At the same time, during their press conferences, they also namechecked a couple other areas of potential compromise. One thing that Republicans have asked for, and a lot of people have speculated Democrats would be OK with, is rescinding a lot of unused COVID aid money that may still be sitting around and hasn’t been spent yet.
This is a pretty small amount of money. It’s like $50 billion? It’s change for the government.
Right. Yeah, it’s not a lot, it hasn’t been spent. It’s not quite under the couch cushion, but it’s sitting in the piggy bank. Biden was asked about that during his press conference, and he was like, “We don’t need it all.” So, that’s something!
Another issue that has been talked about a lot, and is a subject of great speculation in Washington, is energy permitting reform. This is a huge priority for Republicans. They want to make it easier to do fossil fuel development in the United States. And they passed a bill that would do that. It’s a very partisan bill. It was a party-line bill in the House. But this is also an issue that has some appeal to Democrats. It has a lot of appeal to Joe Manchin, who introduced his own permitting reform bill last year. However, it also has some appeal to a certain class of climate activists, and especially renewable energy companies, because they want to make it easier to build transmission lines that can connect solar and wind to the grid. So, a lot of people think that there is room for compromise on this issue as well. And if you make it a slightly more conservative-leaning bill, that could be a big prize for Republicans. It’s actually not that hard to picture what a bipartisan deal would look like.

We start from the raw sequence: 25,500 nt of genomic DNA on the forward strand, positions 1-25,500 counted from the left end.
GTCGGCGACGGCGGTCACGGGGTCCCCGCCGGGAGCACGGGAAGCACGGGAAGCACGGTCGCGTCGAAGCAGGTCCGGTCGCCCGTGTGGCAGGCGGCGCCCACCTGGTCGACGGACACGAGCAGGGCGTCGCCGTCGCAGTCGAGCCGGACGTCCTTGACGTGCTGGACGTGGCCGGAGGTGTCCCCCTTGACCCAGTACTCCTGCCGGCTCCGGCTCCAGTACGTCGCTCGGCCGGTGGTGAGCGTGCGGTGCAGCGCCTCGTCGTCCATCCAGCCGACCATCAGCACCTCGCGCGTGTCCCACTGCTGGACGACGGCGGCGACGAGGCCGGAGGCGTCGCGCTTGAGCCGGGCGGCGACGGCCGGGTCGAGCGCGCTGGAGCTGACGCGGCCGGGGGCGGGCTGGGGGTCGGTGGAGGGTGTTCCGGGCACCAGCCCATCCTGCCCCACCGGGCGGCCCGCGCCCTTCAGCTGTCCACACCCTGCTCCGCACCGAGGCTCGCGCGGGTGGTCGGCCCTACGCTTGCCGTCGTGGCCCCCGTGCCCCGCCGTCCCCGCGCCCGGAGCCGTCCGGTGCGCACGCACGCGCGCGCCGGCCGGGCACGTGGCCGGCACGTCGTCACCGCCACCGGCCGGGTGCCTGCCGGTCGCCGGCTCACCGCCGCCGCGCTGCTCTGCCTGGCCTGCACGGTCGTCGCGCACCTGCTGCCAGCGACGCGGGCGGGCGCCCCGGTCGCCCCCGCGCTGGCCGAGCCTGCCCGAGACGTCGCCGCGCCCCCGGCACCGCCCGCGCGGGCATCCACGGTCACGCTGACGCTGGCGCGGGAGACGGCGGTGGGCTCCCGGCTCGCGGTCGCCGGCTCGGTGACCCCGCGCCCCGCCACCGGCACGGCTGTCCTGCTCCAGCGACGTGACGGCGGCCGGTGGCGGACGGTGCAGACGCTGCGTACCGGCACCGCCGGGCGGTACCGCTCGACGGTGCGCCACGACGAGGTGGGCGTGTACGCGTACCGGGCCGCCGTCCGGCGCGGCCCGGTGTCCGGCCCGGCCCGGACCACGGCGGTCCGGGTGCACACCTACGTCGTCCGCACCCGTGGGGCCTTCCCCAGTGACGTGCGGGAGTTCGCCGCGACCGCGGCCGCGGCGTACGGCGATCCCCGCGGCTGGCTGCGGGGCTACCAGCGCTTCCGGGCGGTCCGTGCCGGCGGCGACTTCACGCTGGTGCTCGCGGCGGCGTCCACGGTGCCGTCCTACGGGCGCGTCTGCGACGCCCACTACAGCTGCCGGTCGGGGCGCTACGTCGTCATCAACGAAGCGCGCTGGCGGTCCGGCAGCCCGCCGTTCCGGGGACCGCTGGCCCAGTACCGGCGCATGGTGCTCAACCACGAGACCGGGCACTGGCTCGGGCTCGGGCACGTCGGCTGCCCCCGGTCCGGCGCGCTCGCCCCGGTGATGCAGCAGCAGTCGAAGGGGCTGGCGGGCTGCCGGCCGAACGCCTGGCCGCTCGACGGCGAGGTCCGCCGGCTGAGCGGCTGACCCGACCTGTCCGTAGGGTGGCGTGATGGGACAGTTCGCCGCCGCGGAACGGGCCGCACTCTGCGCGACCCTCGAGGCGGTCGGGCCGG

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It just looks nothing like what Kevin McCarthy passed a few weeks ago.
It looks nothing like what Kevin McCarthy passed initially. But the catch, again, is how do you negotiate it without Democrats having to admit they are negotiating over the debt limit or with Republicans not having to let go of the idea that they are negotiating over the debt limit. The central question in all this really isn’t so much what the specifics of a deal might look like, although that is obviously important and obviously contentious. But the real issue at the core of it is this philosophical question about whether or not the debt limit should be fair game, whether or not it should be OK to hold this thing hostage.